I’m still trying to work out whether my children completely and utterly hoodwinked me this year on my birthday. They had all been wanting to go and see The Lion King musical at the Lyceum Theatre for ages – collectively it’s our family favourite, but I kept telling them I couldn’t afford to take them all – London theatre tickets are very expensive in general and so we had delayed the plan.
So imagine my surprise and delight when my two oldest children made me a voucher saying that my present was going to be a ticket to the Lion King for my birthday – I was very touched. Perhaps I should have called their bluff and gone by myself, but they know me too well and that was never going to happen.
So I went ahead and booked all four tickets, assuming that I would be paying for my youngest son’s ticket and that the older two would cover their own and mine. But no, of course post Christmas no one has any money left and that wasn’t really their intention anyway – they were paying for mine and I was paying for theirs! I suspect that was the most expensive birthday present I have ever inadvertently bought – but I’m not complaining really, because you simply can’t put a price on evening’s out like that with your children – experiences are the way forward as your kids get older and mainly they are never going to be cheap.
They suggested meeting at this new Sri Lankan restaurant in Frith Street called Hoppers which they had heard about. Well worth it, exceptionally good food and a lovely relaxed vibe – I would highly recommend it – the flavours were amazing and you can tell it’s popular because there always seems to always be a queue to get in and you can’t book a table.
The photos don’t do the food justice – but that bowl that the curry is going into is edible and is what they call a Hopper in Sri Lanka – a bowl shaped pancake:-
The Lion King musical even after 20 years is still so uplifting and wonderful. We all loved the show from the moment the evocative rhythms of Africa started with the spine-tingling music we all know and love, sung by Gugwana Dlamini who plays Rafiki the Baboon. She has the most unbelievable voice and plays the part with such character – truly amazing. I’m pretty sure we saw her in that role almost 20 years ago and luckily for us she has recently returned. She was on the original soundtrack of the Disney film in 1994 and her voice is just as beautiful now.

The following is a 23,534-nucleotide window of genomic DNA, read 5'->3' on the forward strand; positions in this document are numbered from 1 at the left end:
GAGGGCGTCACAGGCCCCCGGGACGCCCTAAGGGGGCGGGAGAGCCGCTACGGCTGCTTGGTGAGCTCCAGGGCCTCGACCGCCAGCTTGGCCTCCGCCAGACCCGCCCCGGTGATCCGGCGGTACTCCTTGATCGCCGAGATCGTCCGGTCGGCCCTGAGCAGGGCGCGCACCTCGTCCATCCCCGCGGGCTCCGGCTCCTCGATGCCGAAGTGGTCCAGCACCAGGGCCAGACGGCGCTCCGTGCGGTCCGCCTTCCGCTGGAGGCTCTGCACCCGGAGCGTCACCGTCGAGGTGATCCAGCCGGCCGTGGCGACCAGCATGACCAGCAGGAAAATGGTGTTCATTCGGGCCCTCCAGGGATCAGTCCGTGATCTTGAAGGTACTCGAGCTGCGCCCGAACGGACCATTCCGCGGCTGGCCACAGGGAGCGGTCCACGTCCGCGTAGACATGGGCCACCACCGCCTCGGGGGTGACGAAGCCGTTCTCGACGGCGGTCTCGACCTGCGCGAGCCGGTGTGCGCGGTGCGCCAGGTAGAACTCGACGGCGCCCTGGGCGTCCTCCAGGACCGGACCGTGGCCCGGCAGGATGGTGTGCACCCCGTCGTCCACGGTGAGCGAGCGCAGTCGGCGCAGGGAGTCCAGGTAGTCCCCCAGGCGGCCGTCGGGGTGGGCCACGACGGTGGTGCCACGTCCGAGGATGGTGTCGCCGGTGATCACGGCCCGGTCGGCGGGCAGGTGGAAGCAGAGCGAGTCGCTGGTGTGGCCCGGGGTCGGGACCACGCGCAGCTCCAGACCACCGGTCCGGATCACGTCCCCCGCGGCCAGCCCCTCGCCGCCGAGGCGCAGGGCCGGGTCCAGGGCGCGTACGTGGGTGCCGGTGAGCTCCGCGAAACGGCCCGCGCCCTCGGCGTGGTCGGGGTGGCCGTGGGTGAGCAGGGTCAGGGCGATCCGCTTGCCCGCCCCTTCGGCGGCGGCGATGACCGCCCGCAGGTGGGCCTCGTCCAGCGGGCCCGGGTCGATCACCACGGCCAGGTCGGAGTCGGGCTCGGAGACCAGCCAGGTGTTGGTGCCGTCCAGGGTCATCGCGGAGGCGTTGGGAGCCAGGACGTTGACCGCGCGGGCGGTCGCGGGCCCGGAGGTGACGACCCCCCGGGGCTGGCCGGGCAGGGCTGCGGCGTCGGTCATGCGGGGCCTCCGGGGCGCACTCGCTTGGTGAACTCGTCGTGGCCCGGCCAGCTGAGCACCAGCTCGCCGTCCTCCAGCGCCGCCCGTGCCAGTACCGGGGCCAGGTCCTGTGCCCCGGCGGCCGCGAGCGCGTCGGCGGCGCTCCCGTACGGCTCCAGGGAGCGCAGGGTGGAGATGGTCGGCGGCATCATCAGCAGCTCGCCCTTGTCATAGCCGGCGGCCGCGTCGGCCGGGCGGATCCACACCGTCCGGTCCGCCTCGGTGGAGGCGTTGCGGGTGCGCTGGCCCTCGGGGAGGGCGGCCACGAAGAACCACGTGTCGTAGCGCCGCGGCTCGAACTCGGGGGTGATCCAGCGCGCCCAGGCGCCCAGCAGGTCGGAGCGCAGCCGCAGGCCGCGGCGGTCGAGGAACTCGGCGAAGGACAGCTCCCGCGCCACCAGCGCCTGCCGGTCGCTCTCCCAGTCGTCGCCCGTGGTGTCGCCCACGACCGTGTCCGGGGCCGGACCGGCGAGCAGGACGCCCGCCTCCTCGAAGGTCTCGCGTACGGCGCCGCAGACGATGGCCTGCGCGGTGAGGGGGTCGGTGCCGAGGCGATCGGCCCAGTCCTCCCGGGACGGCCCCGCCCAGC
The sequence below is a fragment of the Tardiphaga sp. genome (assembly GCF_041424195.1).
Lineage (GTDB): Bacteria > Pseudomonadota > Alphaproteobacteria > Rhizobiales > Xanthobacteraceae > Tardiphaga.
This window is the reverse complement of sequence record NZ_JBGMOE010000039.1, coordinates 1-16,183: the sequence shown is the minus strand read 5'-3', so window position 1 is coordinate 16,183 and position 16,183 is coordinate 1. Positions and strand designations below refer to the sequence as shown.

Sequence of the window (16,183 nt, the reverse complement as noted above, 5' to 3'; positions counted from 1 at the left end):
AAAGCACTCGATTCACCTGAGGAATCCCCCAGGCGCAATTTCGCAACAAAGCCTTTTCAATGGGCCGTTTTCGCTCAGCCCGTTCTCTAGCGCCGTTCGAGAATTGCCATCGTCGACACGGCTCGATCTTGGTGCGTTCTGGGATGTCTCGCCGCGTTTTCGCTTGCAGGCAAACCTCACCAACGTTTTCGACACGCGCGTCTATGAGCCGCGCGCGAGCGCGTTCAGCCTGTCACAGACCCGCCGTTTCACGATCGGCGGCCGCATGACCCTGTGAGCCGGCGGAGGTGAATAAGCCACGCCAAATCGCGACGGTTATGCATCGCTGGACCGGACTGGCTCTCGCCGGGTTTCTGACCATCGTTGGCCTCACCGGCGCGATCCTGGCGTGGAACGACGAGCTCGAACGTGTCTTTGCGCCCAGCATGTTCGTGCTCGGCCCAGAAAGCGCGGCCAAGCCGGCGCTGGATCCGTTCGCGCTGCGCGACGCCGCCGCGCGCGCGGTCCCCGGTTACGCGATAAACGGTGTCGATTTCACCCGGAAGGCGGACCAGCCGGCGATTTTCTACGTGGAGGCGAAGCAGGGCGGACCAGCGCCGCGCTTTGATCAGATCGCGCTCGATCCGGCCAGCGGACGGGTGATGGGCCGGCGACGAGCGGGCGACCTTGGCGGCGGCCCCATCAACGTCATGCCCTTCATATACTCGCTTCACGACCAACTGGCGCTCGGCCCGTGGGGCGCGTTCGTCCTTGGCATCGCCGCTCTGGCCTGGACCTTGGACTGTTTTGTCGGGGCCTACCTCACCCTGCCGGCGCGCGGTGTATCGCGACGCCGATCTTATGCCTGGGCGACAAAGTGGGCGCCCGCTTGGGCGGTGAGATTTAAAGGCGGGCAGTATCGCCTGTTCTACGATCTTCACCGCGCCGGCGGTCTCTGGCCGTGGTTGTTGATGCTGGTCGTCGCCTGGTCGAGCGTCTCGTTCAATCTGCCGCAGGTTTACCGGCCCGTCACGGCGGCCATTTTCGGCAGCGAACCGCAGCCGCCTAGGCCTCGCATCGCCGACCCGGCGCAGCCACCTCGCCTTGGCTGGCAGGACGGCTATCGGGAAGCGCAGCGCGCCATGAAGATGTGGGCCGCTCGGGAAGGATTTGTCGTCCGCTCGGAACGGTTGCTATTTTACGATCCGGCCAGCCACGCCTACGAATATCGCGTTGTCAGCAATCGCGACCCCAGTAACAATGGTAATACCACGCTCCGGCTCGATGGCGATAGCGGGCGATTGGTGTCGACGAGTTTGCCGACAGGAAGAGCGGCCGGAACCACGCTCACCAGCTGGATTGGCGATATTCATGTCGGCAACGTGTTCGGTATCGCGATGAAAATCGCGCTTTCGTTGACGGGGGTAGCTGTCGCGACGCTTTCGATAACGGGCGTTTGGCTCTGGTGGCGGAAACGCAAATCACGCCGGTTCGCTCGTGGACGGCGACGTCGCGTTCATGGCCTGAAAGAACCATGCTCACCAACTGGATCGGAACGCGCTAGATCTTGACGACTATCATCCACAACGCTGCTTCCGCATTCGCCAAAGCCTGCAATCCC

Then down come the animals along the aisle and up onto the stage and your spirits are lifted at the spectacle in front of you. It’s spellbinding – wonderful puppetry and extraordinary masks – pure theatrical magic, especially the giraffes and the hyenas. Truly a joy to behold. Just goes to show that a good musical works for all ages – from 6 – 106 because we all loved it.
You all know the story of Simba, Mufasa and Scar and about how good finally conquers evil, the age old story. Everyone in the performance was brilliant – the young Simba and Nala especially. I guess it’s always difficult to manage children’s expectations when family tragedy hits – it’s just so sad! Gets me every time.
Sorry, I’m hopeless at selfies:-
You’re not allowed to take photos during the performance, so this was where we were sitting pre the curtain going up:-
The Lion King production is to embark on a new UK and Ireland tour in 2019, coinciding with 20 years of the musical being in the West End. It’s going to Bradford, Cardiff, Southampton, Manchester and a few other cities yet to be announced, so I would strongly recommend that you get your tickets early. You will so not be disappointed and it works for any age children from my experience!
The musical is heading to the Bristol Hippodrome from 7 September to 23 November, then to the Edinburgh Playhouse from 5 December to 9 February 2020 and then to Cardiff Millenium Centre from 9 July to 29 August 2020. Further venues are to be announced in due course.